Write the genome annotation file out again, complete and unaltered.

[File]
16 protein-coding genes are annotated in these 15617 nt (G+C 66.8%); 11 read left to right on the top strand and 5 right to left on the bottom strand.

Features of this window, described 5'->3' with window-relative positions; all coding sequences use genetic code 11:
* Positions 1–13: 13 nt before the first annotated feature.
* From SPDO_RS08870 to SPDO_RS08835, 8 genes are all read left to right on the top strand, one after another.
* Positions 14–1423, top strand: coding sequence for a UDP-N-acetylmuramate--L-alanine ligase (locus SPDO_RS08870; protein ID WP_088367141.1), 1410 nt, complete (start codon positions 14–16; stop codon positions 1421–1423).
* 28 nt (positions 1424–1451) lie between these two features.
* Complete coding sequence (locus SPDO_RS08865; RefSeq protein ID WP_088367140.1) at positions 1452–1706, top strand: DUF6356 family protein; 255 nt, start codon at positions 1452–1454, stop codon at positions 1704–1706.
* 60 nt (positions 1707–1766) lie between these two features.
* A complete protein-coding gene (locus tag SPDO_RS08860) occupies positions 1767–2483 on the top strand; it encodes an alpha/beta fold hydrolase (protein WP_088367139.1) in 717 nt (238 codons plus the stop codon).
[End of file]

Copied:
16 protein-coding genes are annotated in these 15617 nt (G+C 66.8%); 11 read left to right on the top strand and 5 right to left on the bottom strand.

Features of this window, described 5'->3' with window-relative positions; all coding sequences use genetic code 11:
* Positions 1–13: 13 nt before the first annotated feature.
* From SPDO_RS08870 to SPDO_RS08835, 8 genes are all read left to right on the top strand, one after another.
* Positions 14–1423, top strand: coding sequence for a UDP-N-acetylmuramate--L-alanine ligase (locus SPDO_RS08870; protein ID WP_088367141.1), 1410 nt, complete (start codon positions 14–16; stop codon positions 1421–1423).
* 28 nt (positions 1424–1451) lie between these two features.
* Complete coding sequence (locus SPDO_RS08865; RefSeq protein ID WP_088367140.1) at positions 1452–1706, top strand: DUF6356 family protein; 255 nt, start codon at positions 1452–1454, stop codon at positions 1704–1706.
* 60 nt (positions 1707–1766) lie between these two features.
* A complete protein-coding gene (locus tag SPDO_RS08860) occupies positions 1767–2483 on the top strand; it encodes an alpha/beta fold hydrolase (protein WP_088367139.1) in 717 nt (238 codons plus the stop codon).